Side effects of the LRT construction

Assuming that the LRT project about to announced on Wednesday at City Hall won’t be saying “the bids were too high, and as your fiscally prudent mayor, I am therefore cancelling it” …I think we can assume it will be going ahead.

To construct it, the City is applying to close part of Old Wellington Street. Finding Wellington is rather like searching for a moving target when it crosses the Flats. Recall that the current Wellington runs down from Parliament, past the Archives building, intersects with Portage Bridge, and swings through the Flats to cross Booth and Vimy and then terminates a few meters west of the aqueduct when it gets renamed the Sir JAMacdonald Commuter Expressway Parkway.

One of the few old segments left still bearing the Wellington name runs from   Commissioner Street to a different intersection with Booth Street. I dunno if the one way westbound ramp from Wellington down the slope to Old Wellington  along the west side of the Garden of the Provinces & Territories is actually named Wellington. I sure know there are no street signs at the Booth intersection of Old Wellington, to avoid confusing Gatineau-bound motorists who probably couldn’t cope with a Wellington deja vu.

The City’s notice of planned closure was quick and scanty, so I wrote off to the City asking a few questions. Here are the questions and answers:

1.       Is this a permanent road closure, or for the duration of the construction?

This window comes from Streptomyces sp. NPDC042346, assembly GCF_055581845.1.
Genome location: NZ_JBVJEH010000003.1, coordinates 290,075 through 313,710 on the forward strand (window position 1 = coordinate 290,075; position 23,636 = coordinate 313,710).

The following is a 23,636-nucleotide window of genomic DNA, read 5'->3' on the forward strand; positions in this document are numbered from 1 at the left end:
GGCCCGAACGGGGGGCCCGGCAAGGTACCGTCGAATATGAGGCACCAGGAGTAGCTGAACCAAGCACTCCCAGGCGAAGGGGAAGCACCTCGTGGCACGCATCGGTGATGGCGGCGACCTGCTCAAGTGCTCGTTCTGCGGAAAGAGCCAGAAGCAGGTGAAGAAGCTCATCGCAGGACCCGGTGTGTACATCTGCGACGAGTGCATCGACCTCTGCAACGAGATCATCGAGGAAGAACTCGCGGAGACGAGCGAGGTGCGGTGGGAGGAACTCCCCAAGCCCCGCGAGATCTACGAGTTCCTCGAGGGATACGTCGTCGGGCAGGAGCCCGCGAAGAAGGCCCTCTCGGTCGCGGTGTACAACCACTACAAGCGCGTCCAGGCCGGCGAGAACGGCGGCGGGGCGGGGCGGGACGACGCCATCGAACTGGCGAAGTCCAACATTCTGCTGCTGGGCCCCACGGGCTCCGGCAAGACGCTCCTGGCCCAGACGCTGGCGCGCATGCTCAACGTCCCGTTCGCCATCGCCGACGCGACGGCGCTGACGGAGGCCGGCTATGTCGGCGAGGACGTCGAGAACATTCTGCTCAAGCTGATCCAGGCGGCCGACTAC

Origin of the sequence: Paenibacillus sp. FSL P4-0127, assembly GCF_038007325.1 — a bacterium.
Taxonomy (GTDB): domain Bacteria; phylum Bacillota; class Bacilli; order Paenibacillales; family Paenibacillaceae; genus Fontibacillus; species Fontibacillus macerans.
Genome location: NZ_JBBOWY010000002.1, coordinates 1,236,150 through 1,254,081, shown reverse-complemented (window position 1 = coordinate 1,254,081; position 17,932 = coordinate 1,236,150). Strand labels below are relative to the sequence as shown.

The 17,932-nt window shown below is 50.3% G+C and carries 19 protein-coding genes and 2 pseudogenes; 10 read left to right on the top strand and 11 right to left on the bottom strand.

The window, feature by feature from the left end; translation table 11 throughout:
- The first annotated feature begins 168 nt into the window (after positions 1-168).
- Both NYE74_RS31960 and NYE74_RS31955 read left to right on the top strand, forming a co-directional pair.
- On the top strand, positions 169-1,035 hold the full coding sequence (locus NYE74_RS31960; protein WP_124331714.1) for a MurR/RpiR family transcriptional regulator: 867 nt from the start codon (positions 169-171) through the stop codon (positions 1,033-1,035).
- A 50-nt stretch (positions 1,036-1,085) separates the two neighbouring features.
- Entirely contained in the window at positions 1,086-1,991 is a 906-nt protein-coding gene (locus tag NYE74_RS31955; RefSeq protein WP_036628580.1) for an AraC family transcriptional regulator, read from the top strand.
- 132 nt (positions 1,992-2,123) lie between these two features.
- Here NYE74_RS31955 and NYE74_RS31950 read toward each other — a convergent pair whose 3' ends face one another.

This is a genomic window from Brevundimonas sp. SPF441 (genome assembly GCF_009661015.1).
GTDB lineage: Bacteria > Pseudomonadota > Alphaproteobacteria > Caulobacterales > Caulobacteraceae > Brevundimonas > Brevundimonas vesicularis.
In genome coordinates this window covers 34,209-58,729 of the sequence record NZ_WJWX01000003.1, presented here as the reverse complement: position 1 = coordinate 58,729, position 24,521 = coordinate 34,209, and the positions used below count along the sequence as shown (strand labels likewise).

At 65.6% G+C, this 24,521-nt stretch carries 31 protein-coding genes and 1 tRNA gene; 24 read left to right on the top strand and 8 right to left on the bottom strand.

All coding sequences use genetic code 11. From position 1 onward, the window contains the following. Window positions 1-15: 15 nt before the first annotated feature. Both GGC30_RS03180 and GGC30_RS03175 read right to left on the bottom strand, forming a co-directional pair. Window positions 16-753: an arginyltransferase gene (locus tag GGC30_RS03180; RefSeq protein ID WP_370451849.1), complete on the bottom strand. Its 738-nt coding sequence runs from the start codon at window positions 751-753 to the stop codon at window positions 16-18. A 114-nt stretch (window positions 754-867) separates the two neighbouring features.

Answer:  The closure will be permanent as this section of (old) Wellington Street will be required to accommodate the LRT’s tracks and guideway.


2.       If permanent, how does this tie into the city’s approved Escarpment Plan which relies on this street for local access to developments on city-owned lands (currently the surface parking lots along Albert)?

Answer:  Our understanding is that the Escarpment Area District Plan will be updated to accommodate the LRT’s alignment.  Although it was known that the LRT would run through the area when the Plan was developed, the actual alignment had not been finalized at that point.  It is anticipated that local access roads will be created as part of the relevant development plans for the area, as and when they are submitted.

 3.       if permanent, are there financial consquences for reinstating the road later, during development of the adjacent lands?It is false economy to close and not replace the street during LRT construction, to the benefit of the LRT budget, but to the detriment of the later land development budget which must restate the street

Answer:  As noted above, it is anticipated that access roads would be part of any comprehensive redevelopment proposals for the area.  Design would be concurrent with any development application.  As such, the cost would be borne by the developer.

 4.       the street is now used for parking tour buses whilst passengers are circulating in the downtown, or in hotels. What provision is being made for them, and is there community consultation planned beforehand?

Answer:  The decision to place the LRT’s alignment in this location was made in 2011, as part of the decision to utilize Queen Street for the LRT’s alignment.  A report on this matter was put before Council whereby public deputations were permitted.  Vehicles may park on City roads in accordance with local parking by-laws, as and where space is available.  There are no plans to directly accommodate any displaced tour busses that may park on this section of Wellington Street on any City-owned property or road.

 5.       will the use of the Old Wellington road for LRT stageing also include closing the parking lots, which will also preclude using them for bus parking?

Answer:  As noted, the section of Wellington Street is required for the LRT’s alignment.  The City-owned parking lots to the south are required for construction staging relating to the digging of the LRT’s tunnel which is to run under downtown.